In Pursuit Of Fame – (Part 2) – 4th Standard

Just when I thought I had enough of adhesives, and there weren’t anymore to try, Jigmee and Co. bettered themselves. This time there was no shortage of materials to try out. It was soon time for rubbers(erasers, the white ones are really damn good, although can’t say the same of the greenish blue ones), and plastic covers(not really tasty) and even limestone(chunnam, flakes of it were peeled off from different walls, for me to sample and comment on their edibility). All though all of these didn’t really bother me much, what really did was the ‘tar’ incident. It was the one that made me infamous for the Guiness Book feat.

We were walking for Darshan one Sunday morning, when we used to pick up small stones with our feet and throw it on the guys walking in front of us. One such time, I picked up the stone and was about to throw it, when Vaidehi maam came up next to me. I immediately dropped the stone into my shirt pocket, to throw after she passed me. Unfortunately, that day the stones were different. They had just laid the road before General Hospital in tar the previous day and the stones were still wet with tar. I found that out when I put my hand into my pocket to pull out the stone. I felt it very sticky and looked at it, and to my shock found that tar was stuck to my hand. I tried to rub it off but it wouldn’t go. I tried scraping it with a leaf, but that too didn’t work. Finally I thought maybe, if I could use my teeth to peel it off, I could then spit it out. So I began to set about the task, when the guys walking next to me saw me licking something and asked me what i was eating, I sowed him my hand. He took one look at it and began shouting, “Thandava is eating tar, everybody, Thandava is eating tar”. That was the event that made me(infamous). Soon throughout Darshan that day, all the guys(don’t know about the girls) were talking about the tar.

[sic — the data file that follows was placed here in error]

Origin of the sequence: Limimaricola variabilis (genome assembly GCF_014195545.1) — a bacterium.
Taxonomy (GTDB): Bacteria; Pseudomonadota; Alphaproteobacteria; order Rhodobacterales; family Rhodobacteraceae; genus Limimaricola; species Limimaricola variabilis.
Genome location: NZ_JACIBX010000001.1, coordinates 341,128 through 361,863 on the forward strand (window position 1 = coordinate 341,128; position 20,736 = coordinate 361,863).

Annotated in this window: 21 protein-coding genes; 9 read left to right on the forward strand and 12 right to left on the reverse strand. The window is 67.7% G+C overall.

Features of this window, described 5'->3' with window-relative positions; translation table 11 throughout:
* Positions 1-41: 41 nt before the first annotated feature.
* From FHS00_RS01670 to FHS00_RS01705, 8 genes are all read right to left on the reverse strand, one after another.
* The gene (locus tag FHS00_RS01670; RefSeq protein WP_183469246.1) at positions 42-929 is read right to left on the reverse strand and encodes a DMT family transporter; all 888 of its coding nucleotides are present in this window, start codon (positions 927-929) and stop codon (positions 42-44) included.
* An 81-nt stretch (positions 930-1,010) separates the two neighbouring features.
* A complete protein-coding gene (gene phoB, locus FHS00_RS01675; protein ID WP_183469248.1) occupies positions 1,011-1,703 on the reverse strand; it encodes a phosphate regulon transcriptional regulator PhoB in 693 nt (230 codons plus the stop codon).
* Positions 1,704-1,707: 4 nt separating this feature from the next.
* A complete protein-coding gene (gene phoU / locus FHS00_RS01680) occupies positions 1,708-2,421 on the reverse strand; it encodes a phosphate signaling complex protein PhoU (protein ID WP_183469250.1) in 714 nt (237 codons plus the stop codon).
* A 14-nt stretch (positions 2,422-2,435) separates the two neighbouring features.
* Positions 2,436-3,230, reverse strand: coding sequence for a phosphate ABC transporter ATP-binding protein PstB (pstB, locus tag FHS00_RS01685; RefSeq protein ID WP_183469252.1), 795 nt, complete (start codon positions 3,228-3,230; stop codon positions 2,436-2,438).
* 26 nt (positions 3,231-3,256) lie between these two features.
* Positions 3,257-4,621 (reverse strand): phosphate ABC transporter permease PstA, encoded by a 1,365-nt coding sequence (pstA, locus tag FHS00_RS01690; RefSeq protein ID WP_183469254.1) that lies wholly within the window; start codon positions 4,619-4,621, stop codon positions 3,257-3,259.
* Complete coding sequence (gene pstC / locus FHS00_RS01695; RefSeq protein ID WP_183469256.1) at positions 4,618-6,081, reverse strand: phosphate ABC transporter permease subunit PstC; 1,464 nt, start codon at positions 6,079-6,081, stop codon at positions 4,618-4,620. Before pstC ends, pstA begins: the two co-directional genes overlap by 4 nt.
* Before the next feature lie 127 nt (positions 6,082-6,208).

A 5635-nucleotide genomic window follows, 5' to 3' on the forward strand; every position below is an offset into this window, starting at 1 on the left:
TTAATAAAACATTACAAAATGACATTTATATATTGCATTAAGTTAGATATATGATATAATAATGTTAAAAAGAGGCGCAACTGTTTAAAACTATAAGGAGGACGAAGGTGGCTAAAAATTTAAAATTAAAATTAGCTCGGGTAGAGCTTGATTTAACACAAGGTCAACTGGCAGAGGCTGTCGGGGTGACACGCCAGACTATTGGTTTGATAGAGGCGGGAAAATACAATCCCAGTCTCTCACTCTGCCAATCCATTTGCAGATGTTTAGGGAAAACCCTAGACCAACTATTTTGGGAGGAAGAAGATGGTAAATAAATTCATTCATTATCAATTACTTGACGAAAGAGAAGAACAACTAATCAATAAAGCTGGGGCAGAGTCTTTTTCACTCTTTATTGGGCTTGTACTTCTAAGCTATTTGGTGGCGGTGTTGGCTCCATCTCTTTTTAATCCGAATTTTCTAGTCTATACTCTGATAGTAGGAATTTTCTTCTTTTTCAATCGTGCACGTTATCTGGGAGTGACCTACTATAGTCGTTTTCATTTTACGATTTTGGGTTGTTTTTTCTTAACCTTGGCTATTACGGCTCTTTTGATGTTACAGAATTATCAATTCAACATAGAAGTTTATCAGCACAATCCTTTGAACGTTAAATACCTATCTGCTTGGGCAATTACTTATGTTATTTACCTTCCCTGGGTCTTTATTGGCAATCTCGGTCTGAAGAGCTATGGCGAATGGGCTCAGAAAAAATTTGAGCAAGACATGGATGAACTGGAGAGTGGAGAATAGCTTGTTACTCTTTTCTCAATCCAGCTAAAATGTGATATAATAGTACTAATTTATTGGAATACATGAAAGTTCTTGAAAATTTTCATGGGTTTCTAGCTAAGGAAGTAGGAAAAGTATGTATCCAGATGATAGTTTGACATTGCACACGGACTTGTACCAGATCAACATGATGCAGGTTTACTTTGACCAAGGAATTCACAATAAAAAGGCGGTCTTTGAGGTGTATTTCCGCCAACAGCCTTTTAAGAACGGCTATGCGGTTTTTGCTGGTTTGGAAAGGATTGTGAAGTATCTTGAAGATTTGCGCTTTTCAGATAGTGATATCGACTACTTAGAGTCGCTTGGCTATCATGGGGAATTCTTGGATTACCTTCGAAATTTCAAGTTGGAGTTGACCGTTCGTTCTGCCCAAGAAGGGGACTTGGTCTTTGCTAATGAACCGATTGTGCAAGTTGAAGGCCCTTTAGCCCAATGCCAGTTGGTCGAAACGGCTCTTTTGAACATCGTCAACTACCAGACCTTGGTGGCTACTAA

If that wasn’t enough publicity, the tar had also soiled me shirt pocket when I threw it in, and on the way back everybody would break line to come next to me, look at my pocket and walk back to tell the tale. Yes, they had seen it. There was still lot more in my pocket, I used to eat it regularly, I had just run out of tar, and so on so forth. And if that still wasn’t enough, I did something after Darshan, that would make the whole set of incidents unforgettable. I ate a whole 3 inch nail(or did I?).

After Darshan, we were sitting in the lobby, waiting for our turn for ‘buffalo milk’, when I began to feel bored. I looked around and found that one of the nails with which those green visitors chairs were fixed to the ground, was loose and coming off. So I put in a little effort and pulled it out completely. I was wondering what to do with it, when an idea suddenly struck me. I keep wondering how I could think of something so diabolic, but then there it was, right in my head. I decided to have some fun with it.

I called Kali(DKC, alias D. Kali Charan) who was sitting beside me and told him I was going to swallow the nail. He thought I was joking and told me to go ahead(after all even a kid knows eating other stuff and eating a nail has a lot of difference. Sure, I had eaten gum, rubbers, and just finished with ‘tar’, but those wouldn’t cut my throat on the way down). I was seated at an angle to him and started to put the nail into my mouth and pushed it right in. Well it seemed so but I actually didn’t. I took it by the side of my cheek and threw it down(those who have seen Aamir Khan swallow a whole fish in the title song of ‘Dil Chahta Hai’, will know how this illusion can be achieved).